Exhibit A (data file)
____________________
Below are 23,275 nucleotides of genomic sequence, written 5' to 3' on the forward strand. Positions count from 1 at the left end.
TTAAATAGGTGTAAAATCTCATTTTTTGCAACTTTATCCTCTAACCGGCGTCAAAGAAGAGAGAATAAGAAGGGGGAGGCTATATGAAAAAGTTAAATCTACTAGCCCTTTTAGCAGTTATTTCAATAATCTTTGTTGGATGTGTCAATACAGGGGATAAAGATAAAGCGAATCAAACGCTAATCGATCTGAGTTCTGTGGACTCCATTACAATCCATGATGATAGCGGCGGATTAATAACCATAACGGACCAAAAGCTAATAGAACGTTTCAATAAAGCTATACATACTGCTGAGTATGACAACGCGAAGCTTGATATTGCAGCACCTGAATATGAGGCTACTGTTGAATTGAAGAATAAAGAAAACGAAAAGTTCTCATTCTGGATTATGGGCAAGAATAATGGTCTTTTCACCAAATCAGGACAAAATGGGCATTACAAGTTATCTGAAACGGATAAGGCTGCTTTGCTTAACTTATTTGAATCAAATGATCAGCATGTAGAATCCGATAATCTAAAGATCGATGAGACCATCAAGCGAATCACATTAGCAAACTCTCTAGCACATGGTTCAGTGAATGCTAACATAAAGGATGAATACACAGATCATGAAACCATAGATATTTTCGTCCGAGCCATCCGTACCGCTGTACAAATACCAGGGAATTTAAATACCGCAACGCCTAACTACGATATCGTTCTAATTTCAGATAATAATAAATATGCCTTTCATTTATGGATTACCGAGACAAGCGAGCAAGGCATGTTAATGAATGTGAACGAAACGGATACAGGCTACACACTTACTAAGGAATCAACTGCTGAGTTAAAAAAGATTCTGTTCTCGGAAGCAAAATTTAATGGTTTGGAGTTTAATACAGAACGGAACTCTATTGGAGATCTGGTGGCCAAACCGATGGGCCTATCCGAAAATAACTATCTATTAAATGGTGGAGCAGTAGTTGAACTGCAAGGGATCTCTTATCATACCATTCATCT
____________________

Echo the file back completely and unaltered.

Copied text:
Below are 23,275 nucleotides of genomic sequence, written 5' to 3' on the forward strand. Positions count from 1 at the left end.
TTAAATAGGTGTAAAATCTCATTTTTTGCAACTTTATCCTCTAACCGGCGTCAAAGAAGAGAGAATAAGAAGGGGGAGGCTATATGAAAAAGTTAAATCTACTAGCCCTTTTAGCAGTTATTTCAATAATCTTTGTTGGATGTGTCAATACAGGGGATAAAGATAAAGCGAATCAAACGCTAATCGATCTGAGTTCTGTGGACTCCATTACAATCCATGATGATAGCGGCGGATTAATAACCATAACGGACCAAAAGCTAATAGAACGTTTCAATAAAGCTATACATACTGCTGAGTATGACAACGCGAAGCTTGATATTGCAGCACCTGAATATGAGGCTACTGTTGAATTGAAGAATAAAGAAAACGAAAAGTTCTCATTCTGGATTATGGGCAAGAATAATGGTCTTTTCACCAAATCAGGACAAAATGGGCATTACAAGTTATCTGAAACGGATAAGGCTGCTTTGCTTAACTTATTTGAATCAAATGATCAGCATGTAGAATCCGATAATCTAAAGATCGATGAGACCATCAAGCGAATCACATTAGCAAACTCTCTAGCACATGGTTCAGTGAATGCTAACATAAAGGATGAATACACAGATCATGAAACCATAGATATTTTCGTCCGAGCCATCCGTACCGCTGTACAAATACCAGGGAATTTAAATACCGCAACGCCTAACTACGATATCGTTCTAATTTCAGATAATAATAAATATGCCTTTCATTTATGGATTACCGAGACAAGCGAGCAAGGCATGTTAATGAATGTGAACGAAACGGATACAGGCTACACACTTACTAAGGAATCAACTGCTGAGTTAAAAAAGATTCTGTTCTCGGAAGCAAAATTTAATGGTTTGGAGTTTAATACAGAACGGAACTCTATTGGAGATCTGGTGGCCAAACCGATGGGCCTATCCGAAAATAACTATCTATTAAATGGTGGAGCAGTAGTTGAACTGCAAGGGATCTCTTATCATACCATTCATCT